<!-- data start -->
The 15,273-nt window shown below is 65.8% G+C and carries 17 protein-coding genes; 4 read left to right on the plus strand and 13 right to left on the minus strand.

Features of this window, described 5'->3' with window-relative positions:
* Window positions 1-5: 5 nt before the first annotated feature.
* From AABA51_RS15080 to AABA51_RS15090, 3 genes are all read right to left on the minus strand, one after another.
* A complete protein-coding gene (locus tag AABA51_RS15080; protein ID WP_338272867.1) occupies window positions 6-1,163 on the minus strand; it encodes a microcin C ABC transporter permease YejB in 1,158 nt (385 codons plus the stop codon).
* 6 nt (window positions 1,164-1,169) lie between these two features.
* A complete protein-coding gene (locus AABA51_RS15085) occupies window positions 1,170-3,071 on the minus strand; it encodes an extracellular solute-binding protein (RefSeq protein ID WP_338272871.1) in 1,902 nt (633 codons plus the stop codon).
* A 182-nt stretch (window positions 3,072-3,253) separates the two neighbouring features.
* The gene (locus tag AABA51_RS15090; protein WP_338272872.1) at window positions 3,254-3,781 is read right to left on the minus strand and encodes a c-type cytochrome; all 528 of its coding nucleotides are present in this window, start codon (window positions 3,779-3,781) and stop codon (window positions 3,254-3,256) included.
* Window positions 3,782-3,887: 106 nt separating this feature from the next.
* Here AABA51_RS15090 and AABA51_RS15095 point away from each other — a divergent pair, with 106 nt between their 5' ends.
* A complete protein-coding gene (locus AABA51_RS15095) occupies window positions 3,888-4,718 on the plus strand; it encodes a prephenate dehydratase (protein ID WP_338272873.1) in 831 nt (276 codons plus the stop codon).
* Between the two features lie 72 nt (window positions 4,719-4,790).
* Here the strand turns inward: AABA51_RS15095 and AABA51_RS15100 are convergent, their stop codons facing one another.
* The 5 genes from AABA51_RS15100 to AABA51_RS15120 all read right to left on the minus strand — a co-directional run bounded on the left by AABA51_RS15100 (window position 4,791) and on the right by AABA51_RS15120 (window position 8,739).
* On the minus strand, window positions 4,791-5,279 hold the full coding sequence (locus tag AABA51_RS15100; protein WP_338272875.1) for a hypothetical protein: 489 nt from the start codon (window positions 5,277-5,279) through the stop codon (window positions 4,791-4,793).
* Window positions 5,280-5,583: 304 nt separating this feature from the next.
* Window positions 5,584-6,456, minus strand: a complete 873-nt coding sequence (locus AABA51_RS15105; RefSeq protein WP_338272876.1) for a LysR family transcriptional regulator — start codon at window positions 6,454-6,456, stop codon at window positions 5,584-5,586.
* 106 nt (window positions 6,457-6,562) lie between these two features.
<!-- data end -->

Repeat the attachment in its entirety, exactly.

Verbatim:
The 15,273-nt window shown below is 65.8% G+C and carries 17 protein-coding genes; 4 read left to right on the plus strand and 13 right to left on the minus strand.

Features of this window, described 5'->3' with window-relative positions:
* Window positions 1-5: 5 nt before the first annotated feature.
* From AABA51_RS15080 to AABA51_RS15090, 3 genes are all read right to left on the minus strand, one after another.
* A complete protein-coding gene (locus tag AABA51_RS15080; protein ID WP_338272867.1) occupies window positions 6-1,163 on the minus strand; it encodes a microcin C ABC transporter permease YejB in 1,158 nt (385 codons plus the stop codon).
* 6 nt (window positions 1,164-1,169) lie between these two features.
* A complete protein-coding gene (locus AABA51_RS15085) occupies window positions 1,170-3,071 on the minus strand; it encodes an extracellular solute-binding protein (RefSeq protein ID WP_338272871.1) in 1,902 nt (633 codons plus the stop codon).
* A 182-nt stretch (window positions 3,072-3,253) separates the two neighbouring features.
* The gene (locus tag AABA51_RS15090; protein WP_338272872.1) at window positions 3,254-3,781 is read right to left on the minus strand and encodes a c-type cytochrome; all 528 of its coding nucleotides are present in this window, start codon (window positions 3,779-3,781) and stop codon (window positions 3,254-3,256) included.
* Window positions 3,782-3,887: 106 nt separating this feature from the next.
* Here AABA51_RS15090 and AABA51_RS15095 point away from each other — a divergent pair, with 106 nt between their 5' ends.
* A complete protein-coding gene (locus AABA51_RS15095) occupies window positions 3,888-4,718 on the plus strand; it encodes a prephenate dehydratase (protein ID WP_338272873.1) in 831 nt (276 codons plus the stop codon).
* Between the two features lie 72 nt (window positions 4,719-4,790).
* Here the strand turns inward: AABA51_RS15095 and AABA51_RS15100 are convergent, their stop codons facing one another.
* The 5 genes from AABA51_RS15100 to AABA51_RS15120 all read right to left on the minus strand — a co-directional run bounded on the left by AABA51_RS15100 (window position 4,791) and on the right by AABA51_RS15120 (window position 8,739).
* On the minus strand, window positions 4,791-5,279 hold the full coding sequence (locus tag AABA51_RS15100; protein WP_338272875.1) for a hypothetical protein: 489 nt from the start codon (window positions 5,277-5,279) through the stop codon (window positions 4,791-4,793).
* Window positions 5,280-5,583: 304 nt separating this feature from the next.
* Window positions 5,584-6,456, minus strand: a complete 873-nt coding sequence (locus AABA51_RS15105; RefSeq protein WP_338272876.1) for a LysR family transcriptional regulator — start codon at window positions 6,454-6,456, stop codon at window positions 5,584-5,586.
* 106 nt (window positions 6,457-6,562) lie between these two features.